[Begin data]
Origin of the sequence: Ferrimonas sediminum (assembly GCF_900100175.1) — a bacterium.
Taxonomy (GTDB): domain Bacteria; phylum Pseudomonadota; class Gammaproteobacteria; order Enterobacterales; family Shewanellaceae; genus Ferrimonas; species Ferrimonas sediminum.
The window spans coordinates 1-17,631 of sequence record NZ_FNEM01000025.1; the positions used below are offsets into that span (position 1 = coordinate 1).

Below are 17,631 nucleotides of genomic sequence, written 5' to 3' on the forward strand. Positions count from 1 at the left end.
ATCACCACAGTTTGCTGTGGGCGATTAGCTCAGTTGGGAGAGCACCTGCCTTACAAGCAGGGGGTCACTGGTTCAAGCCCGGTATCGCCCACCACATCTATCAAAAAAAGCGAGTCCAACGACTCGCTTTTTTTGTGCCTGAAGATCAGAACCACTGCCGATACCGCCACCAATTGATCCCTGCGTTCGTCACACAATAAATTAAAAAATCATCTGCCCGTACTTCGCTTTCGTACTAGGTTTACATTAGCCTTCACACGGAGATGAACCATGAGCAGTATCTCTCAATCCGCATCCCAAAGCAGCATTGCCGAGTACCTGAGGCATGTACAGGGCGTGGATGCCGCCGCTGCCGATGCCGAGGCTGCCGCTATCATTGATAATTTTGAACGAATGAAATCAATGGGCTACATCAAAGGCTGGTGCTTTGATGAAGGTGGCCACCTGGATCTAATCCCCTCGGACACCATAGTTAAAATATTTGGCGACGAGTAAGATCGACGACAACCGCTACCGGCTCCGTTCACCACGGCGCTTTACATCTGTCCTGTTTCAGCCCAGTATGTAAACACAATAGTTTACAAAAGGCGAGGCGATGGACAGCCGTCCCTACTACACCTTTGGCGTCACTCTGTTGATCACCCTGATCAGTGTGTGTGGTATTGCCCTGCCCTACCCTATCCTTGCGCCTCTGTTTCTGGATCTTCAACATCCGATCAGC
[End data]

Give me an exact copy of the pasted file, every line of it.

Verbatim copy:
Origin of the sequence: Ferrimonas sediminum (assembly GCF_900100175.1) — a bacterium.
Taxonomy (GTDB): domain Bacteria; phylum Pseudomonadota; class Gammaproteobacteria; order Enterobacterales; family Shewanellaceae; genus Ferrimonas; species Ferrimonas sediminum.
The window spans coordinates 1-17,631 of sequence record NZ_FNEM01000025.1; the positions used below are offsets into that span (position 1 = coordinate 1).

Below are 17,631 nucleotides of genomic sequence, written 5' to 3' on the forward strand. Positions count from 1 at the left end.
ATCACCACAGTTTGCTGTGGGCGATTAGCTCAGTTGGGAGAGCACCTGCCTTACAAGCAGGGGGTCACTGGTTCAAGCCCGGTATCGCCCACCACATCTATCAAAAAAAGCGAGTCCAACGACTCGCTTTTTTTGTGCCTGAAGATCAGAACCACTGCCGATACCGCCACCAATTGATCCCTGCGTTCGTCACACAATAAATTAAAAAATCATCTGCCCGTACTTCGCTTTCGTACTAGGTTTACATTAGCCTTCACACGGAGATGAACCATGAGCAGTATCTCTCAATCCGCATCCCAAAGCAGCATTGCCGAGTACCTGAGGCATGTACAGGGCGTGGATGCCGCCGCTGCCGATGCCGAGGCTGCCGCTATCATTGATAATTTTGAACGAATGAAATCAATGGGCTACATCAAAGGCTGGTGCTTTGATGAAGGTGGCCACCTGGATCTAATCCCCTCGGACACCATAGTTAAAATATTTGGCGACGAGTAAGATCGACGACAACCGCTACCGGCTCCGTTCACCACGGCGCTTTACATCTGTCCTGTTTCAGCCCAGTATGTAAACACAATAGTTTACAAAAGGCGAGGCGATGGACAGCCGTCCCTACTACACCTTTGGCGTCACTCTGTTGATCACCCTGATCAGTGTGTGTGGTATTGCCCTGCCCTACCCTATCCTTGCGCCTCTGTTTCTGGATCTTCAACATCCGATCAGC